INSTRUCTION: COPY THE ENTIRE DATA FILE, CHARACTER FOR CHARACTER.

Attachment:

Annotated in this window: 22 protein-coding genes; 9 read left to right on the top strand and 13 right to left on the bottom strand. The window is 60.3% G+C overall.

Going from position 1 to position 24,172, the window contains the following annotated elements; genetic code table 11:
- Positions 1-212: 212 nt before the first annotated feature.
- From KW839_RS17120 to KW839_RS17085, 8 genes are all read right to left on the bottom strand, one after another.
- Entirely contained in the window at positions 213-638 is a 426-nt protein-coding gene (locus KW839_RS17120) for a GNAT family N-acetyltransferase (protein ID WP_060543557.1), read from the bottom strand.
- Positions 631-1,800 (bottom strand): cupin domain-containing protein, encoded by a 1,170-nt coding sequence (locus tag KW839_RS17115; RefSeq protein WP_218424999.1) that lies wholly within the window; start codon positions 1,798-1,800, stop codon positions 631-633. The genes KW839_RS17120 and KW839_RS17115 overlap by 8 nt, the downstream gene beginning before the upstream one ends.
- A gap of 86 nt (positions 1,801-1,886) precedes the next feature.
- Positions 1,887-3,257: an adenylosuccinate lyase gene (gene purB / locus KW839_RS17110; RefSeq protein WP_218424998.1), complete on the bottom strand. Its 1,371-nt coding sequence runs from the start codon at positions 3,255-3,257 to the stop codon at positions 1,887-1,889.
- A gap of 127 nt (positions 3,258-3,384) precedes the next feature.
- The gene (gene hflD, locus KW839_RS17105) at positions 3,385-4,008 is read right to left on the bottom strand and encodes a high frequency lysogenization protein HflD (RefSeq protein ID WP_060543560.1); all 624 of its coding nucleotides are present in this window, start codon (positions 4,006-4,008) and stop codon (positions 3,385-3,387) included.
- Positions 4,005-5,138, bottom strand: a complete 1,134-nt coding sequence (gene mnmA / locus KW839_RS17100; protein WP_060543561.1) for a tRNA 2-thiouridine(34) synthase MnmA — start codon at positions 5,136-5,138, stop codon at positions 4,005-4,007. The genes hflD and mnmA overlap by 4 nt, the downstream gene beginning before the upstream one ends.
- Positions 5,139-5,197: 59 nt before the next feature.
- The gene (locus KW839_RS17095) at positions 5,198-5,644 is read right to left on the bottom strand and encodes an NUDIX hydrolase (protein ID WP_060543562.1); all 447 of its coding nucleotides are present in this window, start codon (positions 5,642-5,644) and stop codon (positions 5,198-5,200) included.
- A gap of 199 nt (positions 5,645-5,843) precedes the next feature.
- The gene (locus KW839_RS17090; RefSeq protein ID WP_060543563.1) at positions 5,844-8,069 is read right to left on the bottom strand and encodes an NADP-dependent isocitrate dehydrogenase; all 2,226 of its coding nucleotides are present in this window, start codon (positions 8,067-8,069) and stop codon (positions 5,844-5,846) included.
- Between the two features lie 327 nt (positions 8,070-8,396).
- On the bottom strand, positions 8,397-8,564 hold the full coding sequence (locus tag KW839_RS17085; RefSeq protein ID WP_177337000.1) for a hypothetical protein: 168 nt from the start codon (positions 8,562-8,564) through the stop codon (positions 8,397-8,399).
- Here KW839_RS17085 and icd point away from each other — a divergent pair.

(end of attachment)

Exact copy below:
Annotated in this window: 22 protein-coding genes; 9 read left to right on the top strand and 13 right to left on the bottom strand. The window is 60.3% G+C overall.

Going from position 1 to position 24,172, the window contains the following annotated elements; genetic code table 11:
- Positions 1-212: 212 nt before the first annotated feature.
- From KW839_RS17120 to KW839_RS17085, 8 genes are all read right to left on the bottom strand, one after another.
- Entirely contained in the window at positions 213-638 is a 426-nt protein-coding gene (locus KW839_RS17120) for a GNAT family N-acetyltransferase (protein ID WP_060543557.1), read from the bottom strand.
- Positions 631-1,800 (bottom strand): cupin domain-containing protein, encoded by a 1,170-nt coding sequence (locus tag KW839_RS17115; RefSeq protein WP_218424999.1) that lies wholly within the window; start codon positions 1,798-1,800, stop codon positions 631-633. The genes KW839_RS17120 and KW839_RS17115 overlap by 8 nt, the downstream gene beginning before the upstream one ends.
- A gap of 86 nt (positions 1,801-1,886) precedes the next feature.
- Positions 1,887-3,257: an adenylosuccinate lyase gene (gene purB / locus KW839_RS17110; RefSeq protein WP_218424998.1), complete on the bottom strand. Its 1,371-nt coding sequence runs from the start codon at positions 3,255-3,257 to the stop codon at positions 1,887-1,889.
- A gap of 127 nt (positions 3,258-3,384) precedes the next feature.
- The gene (gene hflD, locus KW839_RS17105) at positions 3,385-4,008 is read right to left on the bottom strand and encodes a high frequency lysogenization protein HflD (RefSeq protein ID WP_060543560.1); all 624 of its coding nucleotides are present in this window, start codon (positions 4,006-4,008) and stop codon (positions 3,385-3,387) included.
- Positions 4,005-5,138, bottom strand: a complete 1,134-nt coding sequence (gene mnmA / locus KW839_RS17100; protein WP_060543561.1) for a tRNA 2-thiouridine(34) synthase MnmA — start codon at positions 5,136-5,138, stop codon at positions 4,005-4,007. The genes hflD and mnmA overlap by 4 nt, the downstream gene beginning before the upstream one ends.
- Positions 5,139-5,197: 59 nt before the next feature.
- The gene (locus KW839_RS17095) at positions 5,198-5,644 is read right to left on the bottom strand and encodes an NUDIX hydrolase (protein ID WP_060543562.1); all 447 of its coding nucleotides are present in this window, start codon (positions 5,642-5,644) and stop codon (positions 5,198-5,200) included.
- A gap of 199 nt (positions 5,645-5,843) precedes the next feature.
- The gene (locus KW839_RS17090; RefSeq protein ID WP_060543563.1) at positions 5,844-8,069 is read right to left on the bottom strand and encodes an NADP-dependent isocitrate dehydrogenase; all 2,226 of its coding nucleotides are present in this window, start codon (positions 8,067-8,069) and stop codon (positions 5,844-5,846) included.
- Between the two features lie 327 nt (positions 8,070-8,396).
- On the bottom strand, positions 8,397-8,564 hold the full coding sequence (locus tag KW839_RS17085; RefSeq protein ID WP_177337000.1) for a hypothetical protein: 168 nt from the start codon (positions 8,562-8,564) through the stop codon (positions 8,397-8,399).
- Here KW839_RS17085 and icd point away from each other — a divergent pair.